All 50 states have now begun to reopen after months of coronavirus closures and stay-at-home orders, but even as restrictions are being lifted, some in the reopen movement are ramping up their rhetoric and hurting their cause in the process.
Much like the Second Amendment Sanctuary movement that’s swept across the country over the past two years, the reopen movement is generally hyperlocal in its focus, and the movement hasn’t spawned national leadership, either organizationally or individually. There is no national spokesperson for the reopen side of the debate, and there’s no real unified messaging either. As the country begins to reopen, you’d think local reopen groups would be declaring at least a partial success, or point out that the states are moving in the right direction. Instead, though, some local activists seem determined to make their cause as fringe-y as possible.
In North Carolina, for instance, #ReopenNC activist Adam Smith, posted a Facebook Live video over the weekend in which he talked about being willing to kill people to further the cause.
“Are we willing to kill people? Are we willing to lay our lives down? We have to say yes,” Adam Smith said in a Facebook Live video posted on Friday.
Later in the 17-minute video, he said, “If you bring force, we’re gonna bring force. If you bring guns, we’re gonna bring guns. If you’re armed with this, we’re gonna be armed with this.”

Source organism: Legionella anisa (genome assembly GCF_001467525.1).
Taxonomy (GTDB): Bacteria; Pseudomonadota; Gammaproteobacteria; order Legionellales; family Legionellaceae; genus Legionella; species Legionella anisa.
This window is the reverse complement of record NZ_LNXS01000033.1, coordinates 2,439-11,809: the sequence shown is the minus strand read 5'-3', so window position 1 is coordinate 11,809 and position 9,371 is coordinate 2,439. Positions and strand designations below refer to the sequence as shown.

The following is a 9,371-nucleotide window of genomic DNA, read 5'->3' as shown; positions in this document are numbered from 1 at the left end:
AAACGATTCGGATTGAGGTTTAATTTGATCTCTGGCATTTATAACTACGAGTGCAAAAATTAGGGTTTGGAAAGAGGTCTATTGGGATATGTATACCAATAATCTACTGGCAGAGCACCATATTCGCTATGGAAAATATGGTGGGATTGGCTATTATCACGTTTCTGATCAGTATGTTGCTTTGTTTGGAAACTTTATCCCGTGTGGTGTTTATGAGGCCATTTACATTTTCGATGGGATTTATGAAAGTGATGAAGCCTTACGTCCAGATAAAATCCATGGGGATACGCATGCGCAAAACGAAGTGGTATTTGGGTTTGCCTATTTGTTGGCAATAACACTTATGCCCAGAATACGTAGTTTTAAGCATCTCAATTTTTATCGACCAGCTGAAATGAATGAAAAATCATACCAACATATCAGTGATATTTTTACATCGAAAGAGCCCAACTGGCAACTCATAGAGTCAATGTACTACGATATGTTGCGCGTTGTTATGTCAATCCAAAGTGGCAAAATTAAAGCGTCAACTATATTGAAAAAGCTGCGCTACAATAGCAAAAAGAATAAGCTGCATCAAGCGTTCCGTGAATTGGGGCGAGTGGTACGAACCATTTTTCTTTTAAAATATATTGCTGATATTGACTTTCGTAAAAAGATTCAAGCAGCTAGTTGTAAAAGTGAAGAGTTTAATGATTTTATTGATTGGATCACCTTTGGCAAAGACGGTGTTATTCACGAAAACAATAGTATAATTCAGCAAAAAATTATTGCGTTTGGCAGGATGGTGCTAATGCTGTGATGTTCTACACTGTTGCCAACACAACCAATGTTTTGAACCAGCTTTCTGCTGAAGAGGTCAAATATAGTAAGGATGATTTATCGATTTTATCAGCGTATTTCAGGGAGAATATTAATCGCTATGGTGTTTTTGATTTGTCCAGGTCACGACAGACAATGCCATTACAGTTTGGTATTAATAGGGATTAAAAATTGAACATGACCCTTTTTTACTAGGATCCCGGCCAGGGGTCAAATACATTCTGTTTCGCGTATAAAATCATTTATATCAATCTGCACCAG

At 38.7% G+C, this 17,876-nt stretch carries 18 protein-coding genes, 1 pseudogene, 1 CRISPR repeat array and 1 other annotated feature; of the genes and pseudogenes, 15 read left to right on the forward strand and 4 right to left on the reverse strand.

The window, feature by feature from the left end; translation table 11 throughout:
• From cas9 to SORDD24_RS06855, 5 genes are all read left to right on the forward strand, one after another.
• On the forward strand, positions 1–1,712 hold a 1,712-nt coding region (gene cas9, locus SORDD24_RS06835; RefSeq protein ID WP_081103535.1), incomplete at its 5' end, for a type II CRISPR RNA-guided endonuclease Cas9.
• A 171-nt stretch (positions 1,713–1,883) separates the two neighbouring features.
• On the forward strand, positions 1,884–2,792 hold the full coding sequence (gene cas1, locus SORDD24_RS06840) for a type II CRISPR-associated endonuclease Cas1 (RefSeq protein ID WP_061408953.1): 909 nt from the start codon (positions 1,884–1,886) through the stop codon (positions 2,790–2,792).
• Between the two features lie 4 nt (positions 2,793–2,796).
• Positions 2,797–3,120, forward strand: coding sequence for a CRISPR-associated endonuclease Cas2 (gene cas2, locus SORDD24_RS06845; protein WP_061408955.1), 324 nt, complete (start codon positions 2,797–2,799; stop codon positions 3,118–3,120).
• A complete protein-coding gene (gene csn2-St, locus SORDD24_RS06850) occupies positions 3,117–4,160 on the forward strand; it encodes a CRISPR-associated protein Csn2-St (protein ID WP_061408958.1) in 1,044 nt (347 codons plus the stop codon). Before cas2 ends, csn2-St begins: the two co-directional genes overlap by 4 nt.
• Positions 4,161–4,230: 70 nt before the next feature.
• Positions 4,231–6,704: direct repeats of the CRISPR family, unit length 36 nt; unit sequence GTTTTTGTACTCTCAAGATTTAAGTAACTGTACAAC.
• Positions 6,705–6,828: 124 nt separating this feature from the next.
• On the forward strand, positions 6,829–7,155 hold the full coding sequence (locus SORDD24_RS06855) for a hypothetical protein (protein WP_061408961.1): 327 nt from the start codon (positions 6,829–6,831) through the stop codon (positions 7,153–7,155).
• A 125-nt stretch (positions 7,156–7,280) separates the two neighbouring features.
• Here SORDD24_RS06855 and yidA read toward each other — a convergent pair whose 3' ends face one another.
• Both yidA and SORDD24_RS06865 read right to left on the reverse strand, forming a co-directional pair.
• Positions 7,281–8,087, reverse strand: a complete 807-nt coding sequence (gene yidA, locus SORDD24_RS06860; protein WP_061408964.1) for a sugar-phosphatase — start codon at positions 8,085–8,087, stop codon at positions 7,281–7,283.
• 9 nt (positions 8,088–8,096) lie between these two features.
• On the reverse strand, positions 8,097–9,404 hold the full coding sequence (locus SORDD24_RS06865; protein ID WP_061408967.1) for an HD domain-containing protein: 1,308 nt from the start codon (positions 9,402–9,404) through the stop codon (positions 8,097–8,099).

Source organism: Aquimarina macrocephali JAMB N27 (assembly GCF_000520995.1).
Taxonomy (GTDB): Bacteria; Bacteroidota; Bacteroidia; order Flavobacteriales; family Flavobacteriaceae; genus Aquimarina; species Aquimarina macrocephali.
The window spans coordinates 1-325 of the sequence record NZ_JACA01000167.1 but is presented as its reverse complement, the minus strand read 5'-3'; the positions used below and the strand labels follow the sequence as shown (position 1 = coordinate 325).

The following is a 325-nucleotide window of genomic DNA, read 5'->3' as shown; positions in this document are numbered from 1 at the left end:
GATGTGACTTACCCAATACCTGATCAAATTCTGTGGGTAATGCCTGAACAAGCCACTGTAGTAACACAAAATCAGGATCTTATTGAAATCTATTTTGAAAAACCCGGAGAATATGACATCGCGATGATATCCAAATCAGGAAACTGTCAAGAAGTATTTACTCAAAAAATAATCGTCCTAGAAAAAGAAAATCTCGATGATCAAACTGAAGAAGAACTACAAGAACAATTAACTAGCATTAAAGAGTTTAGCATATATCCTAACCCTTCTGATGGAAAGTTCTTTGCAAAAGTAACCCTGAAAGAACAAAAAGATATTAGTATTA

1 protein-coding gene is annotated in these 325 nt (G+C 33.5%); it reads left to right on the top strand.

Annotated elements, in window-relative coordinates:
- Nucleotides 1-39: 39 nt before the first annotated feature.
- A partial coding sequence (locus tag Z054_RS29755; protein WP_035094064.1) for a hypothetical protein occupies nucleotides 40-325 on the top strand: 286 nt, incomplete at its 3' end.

Keep in mind, North Carolina actually relaxed more of the state’s restrictions over the Memorial Day weekend. The #ReopenNC group, which has about 78,000 members on Facebook, could have used that act to point out that lockdowns can’t last forever and to push the state for an expedited reopening that’s safe and responsible. Instead, Smith’s wife Ashley, one of the cofounders of the group, ended up defending her husband’s statement.
While calling anyone who took issue with her husband’s comments “disgraceful,” Ashley Smith said Sunday that he “maybe” could have chosen his words better.
“Could he have said it better?” Ashley Smith said on Facebook. “Maybe, but that’s not for anyone to decide how a free person should speak their mind. Our founding fathers would not be pleased that we gave up so much for so little. Look how hard we are having to fight to get our freedom back!”
It’s not up to any of us to decide how a free person should speak their mind, but we’re all allowed to speak our mind in return. Having an opinion doesn’t equate to censorship, and believing that a comment is counterproductive or stupid doesn’t violate anyone’s First Amendment rights.
Would the Founding Fathers be upset with us for not rising up and fighting back against lockdown orders? Many of them didn’t look too fondly on Shays’ Rebellion in Massachusetts after the War of Independence, and of course George Washington himself called out the military to put down the Whiskey Rebellion in 1794. The Founders believed in individual liberty, but they also believed in the rule of law, and given the fact that the courts are still open and Election Day is coming up this November, I can’t help but believe that if the Founders were alive today, most of them would be running for office, drumming up support for pro-freedom candidates, and suing the pants off of governors that have overstepped their authority with their shutdown orders.